On the first full day of the AFN convention, delegates heard an impassioned speech from Lt. Gov. Byron Mallott focused on the state’s fiscal situation.
Mallott was unsparing in his criticism of state lawmakers who have failed to pass a comprehensive fiscal solution to Alaska’s massive revenues gap, instead paying for dwindling government services by drawing on billions from savings.
“We hear people say, ‘No new taxes, no new taxes until somehow the government has right-sized itself,’” Mallott said. “We’re ready to do that, but let’s have a conversation, let’s not use it as an excuse to do nothing, to spend down $14 billion.”
Mallott dismissed arguments that per capita spending on services for Alaskans is higher than throughout the Lower 48, saying it is a flawed comparison given the state’s uniquely rural demographics. He rattled off essential services throughout Alaska that have declined to the point of failing many rural residents and indigenous communities, particularly education, infrastructure and criminal justice.
“We do not have the public safety services that we need,” Mallott said. “In rural Alaska, to have a young person be murdered and lay in a rock quarry covered by a tarp for four days because police could not get there in order to begin the process of trying to bring a perpetrator to justice… where is the bloated budget for that?”
The speech didn’t place explicit blame on either political party or legislative chamber, but set a severe tone just as lawmakers are heading to Juneau next week for a fourth special session that will deal in part with the fiscal situation. Both Mallott and Gov. Bill Walker received a warm response from the crowd of delegates.
The day’s other powerful speech came from the keynote – Sgt. Jody Potts, director of public safety for the Tanana Chiefs Conference. Dressed in full Gwich’in regalia, Potts recounted growing up in a modest dirt-floor hunting cabin in Eagle — and how pieces of that traditional lifestyle helped her heal after a family tragedy this year.
“In March my children lost their father to suicide. And in the first several months it was very hard, as you can imagine, getting through the fog of that grief,” Potts said.
Potts took months off work, spending time with her kids, hunting and visiting family. She gestured towards the convention’s theme on an overhead banner – “Strength in Unity”—and said that idea was an essential part of how she began to gradually enjoy life again.
“The greatest strength that we found was when we came together, me and my three children. We found strength in unity,” Potts said. “And I see that among our people. Everything we’ve gone through, we really have strength in unity, we have a joint story that needs to be told.”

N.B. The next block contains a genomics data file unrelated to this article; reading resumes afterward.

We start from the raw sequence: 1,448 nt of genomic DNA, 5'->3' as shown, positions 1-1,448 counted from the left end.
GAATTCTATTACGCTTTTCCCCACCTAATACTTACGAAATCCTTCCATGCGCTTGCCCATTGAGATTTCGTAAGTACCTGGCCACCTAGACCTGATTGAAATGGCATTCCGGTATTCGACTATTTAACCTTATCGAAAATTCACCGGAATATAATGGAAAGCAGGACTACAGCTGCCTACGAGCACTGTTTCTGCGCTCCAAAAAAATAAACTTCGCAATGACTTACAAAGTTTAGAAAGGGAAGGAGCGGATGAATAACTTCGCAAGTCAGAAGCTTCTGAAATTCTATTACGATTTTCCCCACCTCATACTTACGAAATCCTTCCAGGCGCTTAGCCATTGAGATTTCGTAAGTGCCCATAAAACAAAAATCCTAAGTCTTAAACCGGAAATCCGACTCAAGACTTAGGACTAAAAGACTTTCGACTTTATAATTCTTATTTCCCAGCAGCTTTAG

The convention saw a recorded statement from Interior Secretary Ryan Zinke, who had to scrap a planned live video address in order to attend a funeral. Zinke said Alaska Natives have been fortunate under the Trump administration’s efforts to streamline regulations, advocate for veterans and protect the right to sell walrus ivory. He also said Alaska has scored “major victories” on the personnel side. AFN President Julie Kitka said the recent appointment of an Alaskan to a high-level position in the Interior department is evidence the Trump Administration has an interest in working with the Alaska Native community.
“One of the first significant outcome(s) of our work with the new Trump administration has been the nomination of Tara Sweeney to the high office of Assistant Secretary of Indian Affairs,” Zinke said.
Sweeney is the first Alaska Native woman to be put up for the position, and will go before the Senate for confirmation.
Ana Hoffman of the Yukon-Kuskokwim region was re-elected as an AFN co-chair, running for the two-year position unopposed.
Television coverage of both the AFN convention, as well as the Quyana cultural festivities, is on 360 North through Saturday.
- Parents looking for a way to engage their children in Juneau’s local election can take advantage of a Kids Vote event this weekend and next.
- The idea of the show happened out of conversations with friends and colleagues who were angry that stories about gender-based violence weren’t being heard, said director Allison Holtkamp.
- The salmon caught and processed locally will be sold first to co-op members and then to other residents
- Could climate change take forests back in time? Kenai Peninsula residents and scientists see evidence that warmer weather is bringing back at least one tree that hasn’t populated Alaska for millions of years.